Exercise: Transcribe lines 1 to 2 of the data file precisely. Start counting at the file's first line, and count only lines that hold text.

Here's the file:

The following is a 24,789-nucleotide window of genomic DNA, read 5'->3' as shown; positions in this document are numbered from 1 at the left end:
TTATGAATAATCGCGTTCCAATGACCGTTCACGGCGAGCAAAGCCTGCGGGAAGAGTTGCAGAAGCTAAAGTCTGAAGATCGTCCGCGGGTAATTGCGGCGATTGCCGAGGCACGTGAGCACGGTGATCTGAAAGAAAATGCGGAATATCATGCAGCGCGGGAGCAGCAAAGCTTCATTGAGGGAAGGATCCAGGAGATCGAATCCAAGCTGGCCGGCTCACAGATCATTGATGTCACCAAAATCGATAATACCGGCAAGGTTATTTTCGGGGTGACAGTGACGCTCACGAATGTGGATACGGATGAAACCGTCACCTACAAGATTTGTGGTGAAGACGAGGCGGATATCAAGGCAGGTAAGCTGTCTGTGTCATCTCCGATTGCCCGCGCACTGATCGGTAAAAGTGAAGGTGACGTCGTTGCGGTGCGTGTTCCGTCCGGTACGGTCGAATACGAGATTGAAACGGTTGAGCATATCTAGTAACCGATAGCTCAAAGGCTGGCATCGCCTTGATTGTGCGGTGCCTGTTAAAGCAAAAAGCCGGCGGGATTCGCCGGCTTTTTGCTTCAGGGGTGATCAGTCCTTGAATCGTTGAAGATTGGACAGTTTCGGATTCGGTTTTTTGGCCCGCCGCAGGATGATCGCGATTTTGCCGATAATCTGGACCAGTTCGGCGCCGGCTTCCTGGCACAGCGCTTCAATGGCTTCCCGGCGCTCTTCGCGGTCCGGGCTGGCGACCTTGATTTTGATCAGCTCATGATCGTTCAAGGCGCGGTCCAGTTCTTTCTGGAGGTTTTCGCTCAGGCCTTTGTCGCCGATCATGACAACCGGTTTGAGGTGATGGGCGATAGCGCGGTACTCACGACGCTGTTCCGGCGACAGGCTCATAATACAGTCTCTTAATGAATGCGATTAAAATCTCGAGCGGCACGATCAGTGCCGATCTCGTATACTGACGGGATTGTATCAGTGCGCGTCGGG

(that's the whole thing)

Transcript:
The following is a 24,789-nucleotide window of genomic DNA, read 5'->3' as shown; positions in this document are numbered from 1 at the left end:
TTATGAATAATCGCGTTCCAATGACCGTTCACGGCGAGCAAAGCCTGCGGGAAGAGTTGCAGAAGCTAAAGTCTGAAGATCGTCCGCGGGTAATTGCGGCGATTGCCGAGGCACGTGAGCACGGTGATCTGAAAGAAAATGCGGAATATCATGCAGCGCGGGAGCAGCAAAGCTTCATTGAGGGAAGGATCCAGGAGATCGAATCCAAGCTGGCCGGCTCACAGATCATTGATGTCACCAAAATCGATAATACCGGCAAGGTTATTTTCGGGGTGACAGTGACGCTCACGAATGTGGATACGGATGAAACCGTCACCTACAAGATTTGTGGTGAAGACGAGGCGGATATCAAGGCAGGTAAGCTGTCTGTGTCATCTCCGATTGCCCGCGCACTGATCGGTAAAAGTGAAGGTGACGTCGTTGCGGTGCGTGTTCCGTCCGGTACGGTCGAATACGAGATTGAAACGGTTGAGCATATCTAGTAACCGATAGCTCAAAGGCTGGCATCGCCTTGATTGTGCGGTGCCTGTTAAAGCAAAAAGCCGGCGGGATTCGCCGGCTTTTTGCTTCAGGGGTGATCAGTCCTTGAATCGTTGAAGATTGGACAGTTTCGGATTCGGTTTTTTGGCCCGCCGCAGGATGATCGCGATTTTGCCGATAATCTGGACCAGTTCGGCGCCGGCTTCCTGGCACAGCGCTTCAATGGCTTCCCGGCGCTCTTCGCGGTCCGGGCTGGCGACCTTGATTTTGATCAGCTCATGATCGTTCAAGGCGCGGTCCAGTTCTTTCTGGAGGTTTTCGCTCAGGCCTTTGTCGCCGATCATGACAACCGGTTTGAGGTGATGGGCGATAGCGCGGTACTCACGACGCTGTTCCGGCGACAGGCTCATAATACAGTCTCTTAATGAATGCGATTAAAATCTCGAGCGGCACGATCAGTGCCGATCTCGTATACTGACGGGATTGTATCAGTGCGCGTCGGG